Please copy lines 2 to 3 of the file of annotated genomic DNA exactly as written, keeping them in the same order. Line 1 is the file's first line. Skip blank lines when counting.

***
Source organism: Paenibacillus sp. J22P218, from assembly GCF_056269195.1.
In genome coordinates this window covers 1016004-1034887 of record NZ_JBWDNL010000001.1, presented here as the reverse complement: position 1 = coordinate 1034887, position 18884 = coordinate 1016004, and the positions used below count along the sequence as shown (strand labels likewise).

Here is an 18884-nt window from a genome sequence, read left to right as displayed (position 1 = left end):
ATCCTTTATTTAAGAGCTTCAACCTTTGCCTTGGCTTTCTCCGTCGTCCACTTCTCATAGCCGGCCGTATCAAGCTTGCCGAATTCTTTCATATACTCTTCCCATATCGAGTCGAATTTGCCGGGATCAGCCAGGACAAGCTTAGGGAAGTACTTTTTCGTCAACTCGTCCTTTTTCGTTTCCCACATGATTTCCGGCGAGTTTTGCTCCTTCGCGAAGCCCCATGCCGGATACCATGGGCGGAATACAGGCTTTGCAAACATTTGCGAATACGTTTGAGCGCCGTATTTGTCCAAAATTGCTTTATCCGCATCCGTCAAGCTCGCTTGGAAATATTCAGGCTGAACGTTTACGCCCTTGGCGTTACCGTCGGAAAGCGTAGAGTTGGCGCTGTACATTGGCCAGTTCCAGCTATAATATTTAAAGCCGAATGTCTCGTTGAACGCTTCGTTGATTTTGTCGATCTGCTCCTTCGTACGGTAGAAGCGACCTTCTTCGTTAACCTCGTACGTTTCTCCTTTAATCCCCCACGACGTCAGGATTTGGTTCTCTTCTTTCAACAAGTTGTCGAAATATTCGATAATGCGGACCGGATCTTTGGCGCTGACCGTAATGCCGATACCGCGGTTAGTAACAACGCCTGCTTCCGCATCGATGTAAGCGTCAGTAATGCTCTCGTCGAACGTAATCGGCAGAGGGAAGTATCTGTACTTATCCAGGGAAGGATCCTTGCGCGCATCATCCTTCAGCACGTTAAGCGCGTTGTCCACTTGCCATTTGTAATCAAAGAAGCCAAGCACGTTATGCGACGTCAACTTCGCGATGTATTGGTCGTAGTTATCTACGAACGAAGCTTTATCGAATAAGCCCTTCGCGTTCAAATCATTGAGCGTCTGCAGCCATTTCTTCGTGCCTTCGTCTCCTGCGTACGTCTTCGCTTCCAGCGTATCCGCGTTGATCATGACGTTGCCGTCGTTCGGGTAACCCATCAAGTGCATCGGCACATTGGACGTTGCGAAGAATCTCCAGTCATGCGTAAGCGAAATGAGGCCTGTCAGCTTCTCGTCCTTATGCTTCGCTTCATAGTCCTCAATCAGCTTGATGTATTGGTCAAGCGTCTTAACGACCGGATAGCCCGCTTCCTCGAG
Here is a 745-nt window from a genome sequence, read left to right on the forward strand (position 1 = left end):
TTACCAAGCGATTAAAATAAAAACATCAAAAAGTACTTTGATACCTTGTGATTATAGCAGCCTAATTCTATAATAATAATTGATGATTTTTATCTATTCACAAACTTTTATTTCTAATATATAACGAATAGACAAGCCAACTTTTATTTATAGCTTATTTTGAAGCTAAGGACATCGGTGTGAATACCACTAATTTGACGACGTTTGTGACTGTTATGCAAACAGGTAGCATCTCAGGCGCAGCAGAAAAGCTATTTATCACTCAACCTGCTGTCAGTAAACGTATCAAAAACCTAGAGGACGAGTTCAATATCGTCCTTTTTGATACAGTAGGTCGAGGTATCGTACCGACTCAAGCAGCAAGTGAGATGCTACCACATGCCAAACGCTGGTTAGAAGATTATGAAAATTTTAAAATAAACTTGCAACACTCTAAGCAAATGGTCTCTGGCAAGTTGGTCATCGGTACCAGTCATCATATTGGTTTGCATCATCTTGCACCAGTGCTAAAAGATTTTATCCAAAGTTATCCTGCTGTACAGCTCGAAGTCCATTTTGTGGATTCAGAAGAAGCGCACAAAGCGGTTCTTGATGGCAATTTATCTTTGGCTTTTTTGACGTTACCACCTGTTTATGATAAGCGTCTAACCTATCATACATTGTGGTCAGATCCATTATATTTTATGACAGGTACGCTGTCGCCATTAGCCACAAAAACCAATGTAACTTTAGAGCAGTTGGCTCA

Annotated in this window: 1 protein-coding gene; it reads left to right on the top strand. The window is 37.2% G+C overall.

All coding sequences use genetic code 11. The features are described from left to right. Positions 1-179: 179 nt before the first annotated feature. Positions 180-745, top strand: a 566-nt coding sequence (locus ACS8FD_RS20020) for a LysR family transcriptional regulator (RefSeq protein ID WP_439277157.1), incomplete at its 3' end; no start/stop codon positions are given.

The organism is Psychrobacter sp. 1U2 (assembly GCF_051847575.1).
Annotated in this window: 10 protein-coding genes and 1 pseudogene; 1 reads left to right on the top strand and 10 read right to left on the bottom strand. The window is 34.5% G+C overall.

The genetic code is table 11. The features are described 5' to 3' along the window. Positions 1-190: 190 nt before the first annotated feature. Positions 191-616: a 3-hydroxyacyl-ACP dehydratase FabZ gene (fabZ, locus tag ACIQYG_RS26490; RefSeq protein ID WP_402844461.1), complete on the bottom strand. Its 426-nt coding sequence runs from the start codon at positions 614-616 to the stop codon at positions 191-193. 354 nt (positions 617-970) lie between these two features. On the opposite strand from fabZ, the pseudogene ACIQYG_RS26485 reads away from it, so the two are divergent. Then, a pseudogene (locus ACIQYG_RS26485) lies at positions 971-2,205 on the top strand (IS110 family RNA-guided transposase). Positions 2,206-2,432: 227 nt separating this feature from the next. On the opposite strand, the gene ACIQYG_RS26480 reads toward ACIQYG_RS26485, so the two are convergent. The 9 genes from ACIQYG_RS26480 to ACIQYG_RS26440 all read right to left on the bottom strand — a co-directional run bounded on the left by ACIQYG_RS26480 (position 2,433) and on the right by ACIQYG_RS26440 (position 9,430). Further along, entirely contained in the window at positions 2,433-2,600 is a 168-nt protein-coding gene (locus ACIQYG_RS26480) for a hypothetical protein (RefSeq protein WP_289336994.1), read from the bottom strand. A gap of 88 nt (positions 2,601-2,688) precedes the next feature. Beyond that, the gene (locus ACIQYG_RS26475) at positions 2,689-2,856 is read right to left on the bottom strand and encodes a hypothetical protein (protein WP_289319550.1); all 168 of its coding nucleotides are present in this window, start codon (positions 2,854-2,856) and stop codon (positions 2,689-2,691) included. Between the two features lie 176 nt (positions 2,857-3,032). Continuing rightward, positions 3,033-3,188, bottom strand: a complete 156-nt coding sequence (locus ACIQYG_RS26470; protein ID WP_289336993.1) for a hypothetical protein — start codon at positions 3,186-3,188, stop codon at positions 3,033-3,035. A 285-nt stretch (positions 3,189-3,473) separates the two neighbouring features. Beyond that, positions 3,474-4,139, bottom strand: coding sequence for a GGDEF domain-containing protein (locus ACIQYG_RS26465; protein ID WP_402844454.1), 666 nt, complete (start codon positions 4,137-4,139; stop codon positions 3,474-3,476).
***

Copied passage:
In genome coordinates this window covers 1016004-1034887 of record NZ_JBWDNL010000001.1, presented here as the reverse complement: position 1 = coordinate 1034887, position 18884 = coordinate 1016004, and the positions used below count along the sequence as shown (strand labels likewise).

Here is an 18884-nt window from a genome sequence, read left to right as displayed (position 1 = left end):